Soofia Bano and daughter Hira Israr (top) at a 2013 Irish citizenship ceremony and Dr Antje Röder (above) of Trinity College, Dublin
The Department of Sociology, Trinity College Dublin, has published a controversial study called ‘New Irish Families: A profile of Second Generation Children and their Families’.
The report reveals that one-in-four children born in Ireland in 2012 had a non-Irish born mother.
And that there is now much greater diversity in terms of “religion, linguistic, and
good looking genes ethnic and national background” among young families in Ireland than EVER before.
Dr Antje Röder, the study’s principal investigator, writes:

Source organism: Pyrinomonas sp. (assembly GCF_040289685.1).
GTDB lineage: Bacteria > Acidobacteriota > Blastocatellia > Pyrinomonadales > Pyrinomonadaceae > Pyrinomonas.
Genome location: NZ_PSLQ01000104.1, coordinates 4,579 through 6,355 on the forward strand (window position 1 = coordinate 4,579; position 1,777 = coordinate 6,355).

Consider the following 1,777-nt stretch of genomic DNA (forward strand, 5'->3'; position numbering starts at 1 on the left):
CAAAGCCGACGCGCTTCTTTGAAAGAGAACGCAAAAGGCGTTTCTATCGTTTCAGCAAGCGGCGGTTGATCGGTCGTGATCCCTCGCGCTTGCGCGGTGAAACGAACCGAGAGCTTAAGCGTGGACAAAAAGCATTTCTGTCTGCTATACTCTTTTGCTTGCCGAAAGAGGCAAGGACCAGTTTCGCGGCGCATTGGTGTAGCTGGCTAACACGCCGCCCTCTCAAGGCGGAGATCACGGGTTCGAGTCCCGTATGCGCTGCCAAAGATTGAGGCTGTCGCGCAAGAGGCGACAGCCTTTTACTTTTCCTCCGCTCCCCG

“From our study so far it is clear that some groups of migrant parents experience socio-economic disadvantages that are likely to impact their children as they grow older. Another core issue is childcare: immigrant parents have less access to relative care, and many cannot afford other forms of childcare, leading to lower rates of return to work amongst migrant mothers. We cannot say yet to what extent this reflects different cultural preferences for the appropriate care of young children, but will continue to investigate this further as the study progresses.”